Geopolitics And The Rise And Fall Of The December Stock Market

A week can be a long time in politics, but that’s nothing compared to a week in the stock market.

The two are closely linked of course, as we saw when markets dropped on 11 December after, as reported in CNN Business, US President Donald Trump had a very public argument with Congress leaders Chuck Schumer and Nancy Pelosi. Trump threatened to shut down the government unless Congress funded the building of the much-spoken-about wall along the US-Mexico border.

Optimism about the US-China trade deal didn’t quite halt a slide in Dow companies with exposure in China – CNN noted that Apple, 3M and Boeing were all lower. Their slump comes perhaps on the back of the trouble with Chinese tech company Huawei and the arrest in Canada of Huawei Chief Finance Officer. President Trump has suggested that he’ll intervene if that will help the US reach a trade deal. China is doing its share, with Stansberry Research noting suggestions that the government is willing to cut auto import tariffs and encourage more foreign investment.

Impact on European Politics

European politics is also having an impact. As reported by Marketwatch, Italy is reconsidering its draft budget, which made its bond market more appealing to investors.

Brexit is still making for difficult investment decisions. UK Prime Minister Theresa May was still the PM on 13 December after a vote of no confidence, but the challenge hasn’t resolved any of the pending questions about whether her unpopular Brexit deal will be ratified or what happens if it isn’t.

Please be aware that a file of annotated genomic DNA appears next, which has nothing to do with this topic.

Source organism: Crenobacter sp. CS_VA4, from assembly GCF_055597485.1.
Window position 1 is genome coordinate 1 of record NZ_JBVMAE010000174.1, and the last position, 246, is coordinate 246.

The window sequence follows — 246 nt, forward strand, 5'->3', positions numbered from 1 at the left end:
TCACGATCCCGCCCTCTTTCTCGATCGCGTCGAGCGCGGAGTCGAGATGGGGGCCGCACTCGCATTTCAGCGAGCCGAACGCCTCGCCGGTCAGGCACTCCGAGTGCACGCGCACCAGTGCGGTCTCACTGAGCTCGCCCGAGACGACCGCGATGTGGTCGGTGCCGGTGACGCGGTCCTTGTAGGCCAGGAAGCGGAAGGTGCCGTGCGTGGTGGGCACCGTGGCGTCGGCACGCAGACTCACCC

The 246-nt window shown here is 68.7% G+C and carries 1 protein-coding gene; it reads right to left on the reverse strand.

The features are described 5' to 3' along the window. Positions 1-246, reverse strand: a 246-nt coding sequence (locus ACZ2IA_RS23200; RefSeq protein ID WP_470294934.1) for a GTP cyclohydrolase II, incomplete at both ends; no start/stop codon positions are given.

As unpredictable as all of this seems, one investment rule holds true: successful investment is about planning for the long term. The stock market is always a risk.

Discovering The Best Approach

As the commentators at BullionVault recommend, the best approach is to avoid impulsive decisions and look at your long term strategy. (If you don’t have one, it might be time to make one.) Build your portfolio slowly over time, which will help to even out fluctuations in the market. Seek to build a diverse portfolio and look for dividend-paying stocks in growing industries that might be undervalued due to some of those volatile but ultimately short-term geopolitical events.

And always ask an expert on how to do all of the above.

If you would like to speak with a professional investment adviser about how your portfolio is positioned for the year ahead, contact United Global Capital today on 03 8657 7640 or email [email protected] for a no cost, no obligation consultation.

Photo Credit: The White House

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